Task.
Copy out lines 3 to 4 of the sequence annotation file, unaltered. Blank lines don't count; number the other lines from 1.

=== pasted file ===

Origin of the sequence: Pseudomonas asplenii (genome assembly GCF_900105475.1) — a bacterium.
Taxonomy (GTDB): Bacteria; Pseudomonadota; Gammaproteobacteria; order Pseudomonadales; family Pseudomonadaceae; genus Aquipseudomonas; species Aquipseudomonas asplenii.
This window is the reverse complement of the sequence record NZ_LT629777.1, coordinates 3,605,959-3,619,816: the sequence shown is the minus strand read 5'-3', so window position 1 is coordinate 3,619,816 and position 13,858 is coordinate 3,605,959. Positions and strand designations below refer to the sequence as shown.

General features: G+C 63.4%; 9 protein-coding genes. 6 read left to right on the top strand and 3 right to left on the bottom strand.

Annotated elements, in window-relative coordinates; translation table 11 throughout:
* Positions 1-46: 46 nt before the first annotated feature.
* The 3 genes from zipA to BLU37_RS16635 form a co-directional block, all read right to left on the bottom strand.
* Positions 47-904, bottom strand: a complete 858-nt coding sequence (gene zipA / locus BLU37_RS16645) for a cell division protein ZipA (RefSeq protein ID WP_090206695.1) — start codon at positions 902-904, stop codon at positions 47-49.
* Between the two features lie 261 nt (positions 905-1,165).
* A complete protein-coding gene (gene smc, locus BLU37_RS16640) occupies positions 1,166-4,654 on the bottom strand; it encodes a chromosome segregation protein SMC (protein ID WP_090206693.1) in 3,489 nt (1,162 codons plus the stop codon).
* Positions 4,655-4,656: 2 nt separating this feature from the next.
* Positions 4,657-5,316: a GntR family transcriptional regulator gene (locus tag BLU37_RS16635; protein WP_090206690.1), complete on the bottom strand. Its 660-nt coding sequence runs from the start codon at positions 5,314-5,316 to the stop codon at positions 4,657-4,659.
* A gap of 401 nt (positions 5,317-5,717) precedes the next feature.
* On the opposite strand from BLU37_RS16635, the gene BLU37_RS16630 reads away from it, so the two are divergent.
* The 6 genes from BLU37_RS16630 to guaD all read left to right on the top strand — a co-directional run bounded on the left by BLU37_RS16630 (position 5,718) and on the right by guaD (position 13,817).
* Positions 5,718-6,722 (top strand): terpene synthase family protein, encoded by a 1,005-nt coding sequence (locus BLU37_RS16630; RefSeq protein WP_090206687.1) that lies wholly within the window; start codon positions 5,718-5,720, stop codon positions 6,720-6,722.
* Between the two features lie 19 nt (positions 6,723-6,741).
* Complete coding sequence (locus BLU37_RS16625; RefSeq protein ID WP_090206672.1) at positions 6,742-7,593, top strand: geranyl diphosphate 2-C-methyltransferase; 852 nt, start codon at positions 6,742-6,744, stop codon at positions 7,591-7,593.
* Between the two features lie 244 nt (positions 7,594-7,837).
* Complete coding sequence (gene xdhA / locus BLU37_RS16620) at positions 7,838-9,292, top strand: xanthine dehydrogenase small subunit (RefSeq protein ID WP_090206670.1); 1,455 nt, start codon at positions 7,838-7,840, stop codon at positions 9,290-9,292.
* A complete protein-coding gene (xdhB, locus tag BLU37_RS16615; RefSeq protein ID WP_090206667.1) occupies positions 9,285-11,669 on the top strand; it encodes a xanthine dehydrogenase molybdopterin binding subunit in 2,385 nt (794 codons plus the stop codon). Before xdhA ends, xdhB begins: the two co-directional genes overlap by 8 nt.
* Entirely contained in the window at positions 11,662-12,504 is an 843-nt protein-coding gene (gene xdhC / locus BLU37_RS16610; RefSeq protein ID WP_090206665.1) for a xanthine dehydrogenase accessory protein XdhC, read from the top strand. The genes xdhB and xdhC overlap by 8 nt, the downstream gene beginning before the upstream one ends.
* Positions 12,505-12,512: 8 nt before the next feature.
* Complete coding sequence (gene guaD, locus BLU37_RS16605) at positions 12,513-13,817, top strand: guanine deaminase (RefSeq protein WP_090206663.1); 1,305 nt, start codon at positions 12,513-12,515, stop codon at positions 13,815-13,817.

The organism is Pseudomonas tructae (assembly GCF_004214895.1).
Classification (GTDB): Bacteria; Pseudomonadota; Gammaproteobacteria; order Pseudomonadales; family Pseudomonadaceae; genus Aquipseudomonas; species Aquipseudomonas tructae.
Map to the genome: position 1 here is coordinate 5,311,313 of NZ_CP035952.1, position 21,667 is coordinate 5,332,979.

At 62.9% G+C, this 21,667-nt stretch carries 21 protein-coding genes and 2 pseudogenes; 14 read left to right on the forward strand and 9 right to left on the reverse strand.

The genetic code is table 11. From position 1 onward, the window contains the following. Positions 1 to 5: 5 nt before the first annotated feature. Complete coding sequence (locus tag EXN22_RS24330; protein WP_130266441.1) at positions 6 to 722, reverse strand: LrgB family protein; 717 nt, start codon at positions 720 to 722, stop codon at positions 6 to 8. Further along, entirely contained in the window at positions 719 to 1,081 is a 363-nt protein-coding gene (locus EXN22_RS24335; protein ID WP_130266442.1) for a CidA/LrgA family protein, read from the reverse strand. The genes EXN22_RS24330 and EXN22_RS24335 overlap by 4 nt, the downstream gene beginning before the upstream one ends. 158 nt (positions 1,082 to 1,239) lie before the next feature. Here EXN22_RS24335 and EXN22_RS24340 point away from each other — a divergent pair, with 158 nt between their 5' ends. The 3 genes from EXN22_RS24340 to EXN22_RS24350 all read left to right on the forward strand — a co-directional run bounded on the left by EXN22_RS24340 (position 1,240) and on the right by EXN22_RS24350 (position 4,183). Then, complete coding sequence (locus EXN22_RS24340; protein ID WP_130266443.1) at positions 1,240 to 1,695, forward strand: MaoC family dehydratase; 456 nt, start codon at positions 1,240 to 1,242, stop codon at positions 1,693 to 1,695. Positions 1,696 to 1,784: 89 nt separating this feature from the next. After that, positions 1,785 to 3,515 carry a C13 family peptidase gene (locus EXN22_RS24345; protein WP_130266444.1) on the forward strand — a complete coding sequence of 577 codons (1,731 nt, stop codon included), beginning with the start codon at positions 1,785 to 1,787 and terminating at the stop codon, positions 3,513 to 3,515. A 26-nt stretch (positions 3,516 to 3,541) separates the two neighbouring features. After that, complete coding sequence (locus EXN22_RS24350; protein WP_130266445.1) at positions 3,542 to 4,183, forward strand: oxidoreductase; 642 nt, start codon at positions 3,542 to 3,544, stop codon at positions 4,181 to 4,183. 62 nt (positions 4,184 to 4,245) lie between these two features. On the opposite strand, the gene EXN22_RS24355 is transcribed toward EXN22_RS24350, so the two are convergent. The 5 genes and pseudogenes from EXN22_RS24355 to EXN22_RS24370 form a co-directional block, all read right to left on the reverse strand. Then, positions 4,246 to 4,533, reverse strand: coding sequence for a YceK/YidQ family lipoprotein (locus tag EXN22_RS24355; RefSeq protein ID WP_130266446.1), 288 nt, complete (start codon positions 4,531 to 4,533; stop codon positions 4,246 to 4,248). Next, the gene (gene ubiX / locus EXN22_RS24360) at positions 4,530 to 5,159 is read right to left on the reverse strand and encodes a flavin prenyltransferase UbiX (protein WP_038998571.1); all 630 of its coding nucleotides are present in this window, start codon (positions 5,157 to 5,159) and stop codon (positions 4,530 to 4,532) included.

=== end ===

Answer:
This window is the reverse complement of the sequence record NZ_LT629777.1, coordinates 3,605,959-3,619,816: the sequence shown is the minus strand read 5'-3', so window position 1 is coordinate 3,619,816 and position 13,858 is coordinate 3,605,959. Positions and strand designations below refer to the sequence as shown.

General features: G+C 63.4%; 9 protein-coding genes. 6 read left to right on the top strand and 3 right to left on the bottom strand.